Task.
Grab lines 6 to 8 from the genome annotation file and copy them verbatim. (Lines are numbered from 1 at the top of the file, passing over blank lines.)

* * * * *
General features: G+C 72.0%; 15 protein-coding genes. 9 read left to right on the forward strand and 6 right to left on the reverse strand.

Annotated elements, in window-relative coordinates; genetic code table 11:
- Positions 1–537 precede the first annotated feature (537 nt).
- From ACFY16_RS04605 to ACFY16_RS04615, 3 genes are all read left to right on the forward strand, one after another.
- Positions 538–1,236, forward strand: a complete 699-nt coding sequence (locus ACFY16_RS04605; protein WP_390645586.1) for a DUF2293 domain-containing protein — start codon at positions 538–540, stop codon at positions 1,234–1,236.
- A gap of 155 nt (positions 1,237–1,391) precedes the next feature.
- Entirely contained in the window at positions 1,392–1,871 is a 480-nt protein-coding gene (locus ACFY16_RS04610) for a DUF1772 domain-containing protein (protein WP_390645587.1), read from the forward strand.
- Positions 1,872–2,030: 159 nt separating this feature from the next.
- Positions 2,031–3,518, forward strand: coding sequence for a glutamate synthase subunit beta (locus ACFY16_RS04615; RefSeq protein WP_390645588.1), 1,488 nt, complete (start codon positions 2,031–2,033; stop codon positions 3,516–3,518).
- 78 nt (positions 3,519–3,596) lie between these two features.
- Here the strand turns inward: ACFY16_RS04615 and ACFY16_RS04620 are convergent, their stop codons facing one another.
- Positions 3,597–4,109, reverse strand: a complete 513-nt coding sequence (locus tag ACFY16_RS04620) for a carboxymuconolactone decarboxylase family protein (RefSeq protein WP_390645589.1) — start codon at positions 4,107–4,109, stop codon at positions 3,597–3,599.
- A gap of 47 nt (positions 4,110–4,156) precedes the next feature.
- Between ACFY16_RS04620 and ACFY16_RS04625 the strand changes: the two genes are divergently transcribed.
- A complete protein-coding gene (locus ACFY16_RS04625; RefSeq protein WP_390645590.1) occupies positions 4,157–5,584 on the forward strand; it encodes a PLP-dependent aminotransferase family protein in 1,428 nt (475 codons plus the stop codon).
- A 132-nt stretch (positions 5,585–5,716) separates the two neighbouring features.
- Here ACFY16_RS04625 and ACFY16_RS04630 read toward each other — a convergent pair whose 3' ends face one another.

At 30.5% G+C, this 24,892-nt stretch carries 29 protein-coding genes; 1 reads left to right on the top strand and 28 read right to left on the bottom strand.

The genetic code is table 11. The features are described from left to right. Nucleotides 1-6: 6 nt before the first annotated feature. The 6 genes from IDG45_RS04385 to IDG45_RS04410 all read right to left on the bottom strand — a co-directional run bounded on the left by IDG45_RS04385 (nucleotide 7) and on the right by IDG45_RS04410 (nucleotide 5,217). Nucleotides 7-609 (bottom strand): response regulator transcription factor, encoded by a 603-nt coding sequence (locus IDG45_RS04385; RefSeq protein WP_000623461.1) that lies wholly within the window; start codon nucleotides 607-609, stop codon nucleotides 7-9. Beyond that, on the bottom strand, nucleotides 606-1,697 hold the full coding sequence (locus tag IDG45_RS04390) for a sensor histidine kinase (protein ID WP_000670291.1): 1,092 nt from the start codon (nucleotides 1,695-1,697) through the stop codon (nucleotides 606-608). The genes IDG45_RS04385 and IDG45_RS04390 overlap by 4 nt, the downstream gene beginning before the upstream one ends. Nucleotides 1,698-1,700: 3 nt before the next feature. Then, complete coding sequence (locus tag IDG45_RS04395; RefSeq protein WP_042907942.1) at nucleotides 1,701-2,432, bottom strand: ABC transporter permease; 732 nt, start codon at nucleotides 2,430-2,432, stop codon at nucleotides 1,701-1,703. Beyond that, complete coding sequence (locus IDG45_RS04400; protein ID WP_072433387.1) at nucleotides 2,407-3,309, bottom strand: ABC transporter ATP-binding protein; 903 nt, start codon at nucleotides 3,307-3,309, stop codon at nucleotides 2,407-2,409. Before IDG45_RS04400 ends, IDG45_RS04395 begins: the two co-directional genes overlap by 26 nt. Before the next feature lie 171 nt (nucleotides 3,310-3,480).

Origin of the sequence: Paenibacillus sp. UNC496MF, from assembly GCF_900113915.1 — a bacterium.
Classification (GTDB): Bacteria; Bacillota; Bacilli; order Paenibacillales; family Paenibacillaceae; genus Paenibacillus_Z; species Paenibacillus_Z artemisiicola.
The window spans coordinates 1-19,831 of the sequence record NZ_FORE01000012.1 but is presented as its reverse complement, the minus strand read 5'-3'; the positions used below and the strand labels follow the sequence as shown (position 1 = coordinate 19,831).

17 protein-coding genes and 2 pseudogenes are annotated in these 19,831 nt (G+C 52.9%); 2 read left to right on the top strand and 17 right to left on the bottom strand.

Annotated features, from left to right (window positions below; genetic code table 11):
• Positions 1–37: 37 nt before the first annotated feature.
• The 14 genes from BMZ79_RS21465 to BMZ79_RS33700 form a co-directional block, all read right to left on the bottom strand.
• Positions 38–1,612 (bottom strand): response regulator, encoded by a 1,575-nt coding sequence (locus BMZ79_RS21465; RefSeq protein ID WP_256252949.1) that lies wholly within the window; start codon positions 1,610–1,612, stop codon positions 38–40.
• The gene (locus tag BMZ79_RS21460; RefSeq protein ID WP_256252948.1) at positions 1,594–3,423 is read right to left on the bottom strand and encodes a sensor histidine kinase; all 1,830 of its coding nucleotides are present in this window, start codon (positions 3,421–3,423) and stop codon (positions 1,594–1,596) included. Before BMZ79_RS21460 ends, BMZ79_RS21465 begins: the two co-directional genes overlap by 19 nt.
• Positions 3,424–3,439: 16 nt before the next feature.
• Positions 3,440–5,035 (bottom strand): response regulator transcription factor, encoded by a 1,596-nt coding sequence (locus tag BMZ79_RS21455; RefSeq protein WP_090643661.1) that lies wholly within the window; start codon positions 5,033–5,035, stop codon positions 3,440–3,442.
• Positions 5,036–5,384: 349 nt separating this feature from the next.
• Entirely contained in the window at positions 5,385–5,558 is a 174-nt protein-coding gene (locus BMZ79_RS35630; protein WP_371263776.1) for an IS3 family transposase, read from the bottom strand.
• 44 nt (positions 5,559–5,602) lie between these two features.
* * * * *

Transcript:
- A gap of 155 nt (positions 1,237–1,391) precedes the next feature.
- Entirely contained in the window at positions 1,392–1,871 is a 480-nt protein-coding gene (locus ACFY16_RS04610) for a DUF1772 domain-containing protein (protein WP_390645587.1), read from the forward strand.
- Positions 1,872–2,030: 159 nt separating this feature from the next.